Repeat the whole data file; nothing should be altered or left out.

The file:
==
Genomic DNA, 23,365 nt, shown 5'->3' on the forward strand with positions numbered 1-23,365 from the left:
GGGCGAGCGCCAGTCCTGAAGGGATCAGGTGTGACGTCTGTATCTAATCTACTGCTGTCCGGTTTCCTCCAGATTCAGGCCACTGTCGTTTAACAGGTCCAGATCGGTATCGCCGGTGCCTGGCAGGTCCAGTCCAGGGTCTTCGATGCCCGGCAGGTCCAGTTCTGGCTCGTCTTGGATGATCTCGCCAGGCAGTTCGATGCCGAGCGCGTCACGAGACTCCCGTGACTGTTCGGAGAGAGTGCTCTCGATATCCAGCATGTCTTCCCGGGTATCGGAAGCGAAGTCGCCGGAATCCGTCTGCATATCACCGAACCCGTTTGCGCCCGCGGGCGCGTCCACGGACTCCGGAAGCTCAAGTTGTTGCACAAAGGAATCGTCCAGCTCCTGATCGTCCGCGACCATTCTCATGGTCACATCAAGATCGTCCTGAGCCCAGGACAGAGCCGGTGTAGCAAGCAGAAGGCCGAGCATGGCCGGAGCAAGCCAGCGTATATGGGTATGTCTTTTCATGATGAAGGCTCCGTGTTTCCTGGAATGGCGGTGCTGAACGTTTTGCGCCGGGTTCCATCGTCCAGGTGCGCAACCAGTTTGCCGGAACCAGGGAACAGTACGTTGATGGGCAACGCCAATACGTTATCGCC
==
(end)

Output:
Genomic DNA, 23,365 nt, shown 5'->3' on the forward strand with positions numbered 1-23,365 from the left:
GGGCGAGCGCCAGTCCTGAAGGGATCAGGTGTGACGTCTGTATCTAATCTACTGCTGTCCGGTTTCCTCCAGATTCAGGCCACTGTCGTTTAACAGGTCCAGATCGGTATCGCCGGTGCCTGGCAGGTCCAGTCCAGGGTCTTCGATGCCCGGCAGGTCCAGTTCTGGCTCGTCTTGGATGATCTCGCCAGGCAGTTCGATGCCGAGCGCGTCACGAGACTCCCGTGACTGTTCGGAGAGAGTGCTCTCGATATCCAGCATGTCTTCCCGGGTATCGGAAGCGAAGTCGCCGGAATCCGTCTGCATATCACCGAACCCGTTTGCGCCCGCGGGCGCGTCCACGGACTCCGGAAGCTCAAGTTGTTGCACAAAGGAATCGTCCAGCTCCTGATCGTCCGCGACCATTCTCATGGTCACATCAAGATCGTCCTGAGCCCAGGACAGAGCCGGTGTAGCAAGCAGAAGGCCGAGCATGGCCGGAGCAAGCCAGCGTATATGGGTATGTCTTTTCATGATGAAGGCTCCGTGTTTCCTGGAATGGCGGTGCTGAACGTTTTGCGCCGGGTTCCATCGTCCAGGTGCGCAACCAGTTTGCCGGAACCAGGGAACAGTACGTTGATGGGCAACGCCAATACGTTATCGCC